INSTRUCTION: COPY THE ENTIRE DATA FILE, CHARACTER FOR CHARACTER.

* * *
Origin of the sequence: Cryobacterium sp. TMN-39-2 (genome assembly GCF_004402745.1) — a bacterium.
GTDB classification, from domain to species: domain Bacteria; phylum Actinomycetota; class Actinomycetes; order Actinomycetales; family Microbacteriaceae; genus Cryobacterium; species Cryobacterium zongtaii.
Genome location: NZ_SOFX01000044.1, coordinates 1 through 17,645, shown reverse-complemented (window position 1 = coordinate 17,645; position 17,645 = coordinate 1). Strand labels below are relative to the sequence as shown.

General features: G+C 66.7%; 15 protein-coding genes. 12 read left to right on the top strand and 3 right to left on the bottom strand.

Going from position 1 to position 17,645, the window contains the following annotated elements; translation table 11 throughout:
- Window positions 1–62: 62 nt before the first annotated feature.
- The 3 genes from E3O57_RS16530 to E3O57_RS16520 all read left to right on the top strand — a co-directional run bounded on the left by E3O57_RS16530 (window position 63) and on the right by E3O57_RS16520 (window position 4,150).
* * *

Origin of the sequence: Cryobacterium sp. TMN-39-2 (genome assembly GCF_004402745.1) — a bacterium.
GTDB classification, from domain to species: domain Bacteria; phylum Actinomycetota; class Actinomycetes; order Actinomycetales; family Microbacteriaceae; genus Cryobacterium; species Cryobacterium zongtaii.
Genome location: NZ_SOFX01000044.1, coordinates 1 through 17,645, shown reverse-complemented (window position 1 = coordinate 17,645; position 17,645 = coordinate 1). Strand labels below are relative to the sequence as shown.

General features: G+C 66.7%; 15 protein-coding genes. 12 read left to right on the top strand and 3 right to left on the bottom strand.

Going from position 1 to position 17,645, the window contains the following annotated elements; translation table 11 throughout:
- Window positions 1–62: 62 nt before the first annotated feature.
- The 3 genes from E3O57_RS16530 to E3O57_RS16520 all read left to right on the top strand — a co-directional run bounded on the left by E3O57_RS16530 (window position 63) and on the right by E3O57_RS16520 (window position 4,150).